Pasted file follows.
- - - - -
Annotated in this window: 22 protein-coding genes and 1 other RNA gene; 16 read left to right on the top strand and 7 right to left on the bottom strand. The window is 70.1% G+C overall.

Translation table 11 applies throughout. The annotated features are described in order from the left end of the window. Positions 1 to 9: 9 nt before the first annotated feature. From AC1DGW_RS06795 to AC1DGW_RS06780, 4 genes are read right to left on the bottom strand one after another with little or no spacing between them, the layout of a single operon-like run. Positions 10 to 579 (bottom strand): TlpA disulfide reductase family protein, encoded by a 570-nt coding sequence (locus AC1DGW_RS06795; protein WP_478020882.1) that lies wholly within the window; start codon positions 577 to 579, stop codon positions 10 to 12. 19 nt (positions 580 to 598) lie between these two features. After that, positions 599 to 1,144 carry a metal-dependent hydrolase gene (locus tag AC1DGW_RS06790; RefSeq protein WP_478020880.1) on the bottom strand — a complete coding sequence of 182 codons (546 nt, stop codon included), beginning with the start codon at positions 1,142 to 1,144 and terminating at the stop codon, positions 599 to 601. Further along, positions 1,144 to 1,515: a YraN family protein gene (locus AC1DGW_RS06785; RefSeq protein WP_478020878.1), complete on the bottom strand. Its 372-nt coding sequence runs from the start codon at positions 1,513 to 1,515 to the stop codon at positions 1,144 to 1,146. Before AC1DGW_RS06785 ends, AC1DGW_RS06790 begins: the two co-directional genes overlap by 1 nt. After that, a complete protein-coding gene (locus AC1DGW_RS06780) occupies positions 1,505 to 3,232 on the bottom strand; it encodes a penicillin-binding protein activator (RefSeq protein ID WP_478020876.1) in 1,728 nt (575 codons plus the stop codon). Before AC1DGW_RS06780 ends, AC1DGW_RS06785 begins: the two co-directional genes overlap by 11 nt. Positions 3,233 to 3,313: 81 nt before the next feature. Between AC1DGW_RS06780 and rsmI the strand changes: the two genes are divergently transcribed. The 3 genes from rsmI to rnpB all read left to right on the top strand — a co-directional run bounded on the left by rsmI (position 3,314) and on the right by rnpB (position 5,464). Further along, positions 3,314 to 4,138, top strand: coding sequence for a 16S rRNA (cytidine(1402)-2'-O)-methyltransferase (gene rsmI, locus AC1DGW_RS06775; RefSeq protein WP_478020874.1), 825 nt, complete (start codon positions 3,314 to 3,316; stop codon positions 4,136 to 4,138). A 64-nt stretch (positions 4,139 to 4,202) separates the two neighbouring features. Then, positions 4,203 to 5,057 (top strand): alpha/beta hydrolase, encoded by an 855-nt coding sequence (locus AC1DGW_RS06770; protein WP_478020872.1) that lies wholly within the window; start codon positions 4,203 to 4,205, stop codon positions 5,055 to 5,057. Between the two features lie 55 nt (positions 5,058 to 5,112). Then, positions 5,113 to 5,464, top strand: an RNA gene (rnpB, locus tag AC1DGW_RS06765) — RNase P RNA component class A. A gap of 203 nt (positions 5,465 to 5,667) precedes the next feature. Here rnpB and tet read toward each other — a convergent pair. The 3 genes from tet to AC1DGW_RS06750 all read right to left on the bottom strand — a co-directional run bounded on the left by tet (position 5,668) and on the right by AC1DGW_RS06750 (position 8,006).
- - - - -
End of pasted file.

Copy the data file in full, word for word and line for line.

Annotated in this window: 22 protein-coding genes and 1 other RNA gene; 16 read left to right on the top strand and 7 right to left on the bottom strand. The window is 70.1% G+C overall.

Translation table 11 applies throughout. The annotated features are described in order from the left end of the window. Positions 1 to 9: 9 nt before the first annotated feature. From AC1DGW_RS06795 to AC1DGW_RS06780, 4 genes are read right to left on the bottom strand one after another with little or no spacing between them, the layout of a single operon-like run. Positions 10 to 579 (bottom strand): TlpA disulfide reductase family protein, encoded by a 570-nt coding sequence (locus AC1DGW_RS06795; protein WP_478020882.1) that lies wholly within the window; start codon positions 577 to 579, stop codon positions 10 to 12. 19 nt (positions 580 to 598) lie between these two features. After that, positions 599 to 1,144 carry a metal-dependent hydrolase gene (locus tag AC1DGW_RS06790; RefSeq protein WP_478020880.1) on the bottom strand — a complete coding sequence of 182 codons (546 nt, stop codon included), beginning with the start codon at positions 1,142 to 1,144 and terminating at the stop codon, positions 599 to 601. Further along, positions 1,144 to 1,515: a YraN family protein gene (locus AC1DGW_RS06785; RefSeq protein WP_478020878.1), complete on the bottom strand. Its 372-nt coding sequence runs from the start codon at positions 1,513 to 1,515 to the stop codon at positions 1,144 to 1,146. Before AC1DGW_RS06785 ends, AC1DGW_RS06790 begins: the two co-directional genes overlap by 1 nt. After that, a complete protein-coding gene (locus AC1DGW_RS06780) occupies positions 1,505 to 3,232 on the bottom strand; it encodes a penicillin-binding protein activator (RefSeq protein ID WP_478020876.1) in 1,728 nt (575 codons plus the stop codon). Before AC1DGW_RS06780 ends, AC1DGW_RS06785 begins: the two co-directional genes overlap by 11 nt. Positions 3,233 to 3,313: 81 nt before the next feature. Between AC1DGW_RS06780 and rsmI the strand changes: the two genes are divergently transcribed. The 3 genes from rsmI to rnpB all read left to right on the top strand — a co-directional run bounded on the left by rsmI (position 3,314) and on the right by rnpB (position 5,464). Further along, positions 3,314 to 4,138, top strand: coding sequence for a 16S rRNA (cytidine(1402)-2'-O)-methyltransferase (gene rsmI, locus AC1DGW_RS06775; RefSeq protein WP_478020874.1), 825 nt, complete (start codon positions 3,314 to 3,316; stop codon positions 4,136 to 4,138). A 64-nt stretch (positions 4,139 to 4,202) separates the two neighbouring features. Then, positions 4,203 to 5,057 (top strand): alpha/beta hydrolase, encoded by an 855-nt coding sequence (locus AC1DGW_RS06770; protein WP_478020872.1) that lies wholly within the window; start codon positions 4,203 to 4,205, stop codon positions 5,055 to 5,057. Between the two features lie 55 nt (positions 5,058 to 5,112). Then, positions 5,113 to 5,464, top strand: an RNA gene (rnpB, locus tag AC1DGW_RS06765) — RNase P RNA component class A. A gap of 203 nt (positions 5,465 to 5,667) precedes the next feature. Here rnpB and tet read toward each other — a convergent pair. The 3 genes from tet to AC1DGW_RS06750 all read right to left on the bottom strand — a co-directional run bounded on the left by tet (position 5,668) and on the right by AC1DGW_RS06750 (position 8,006).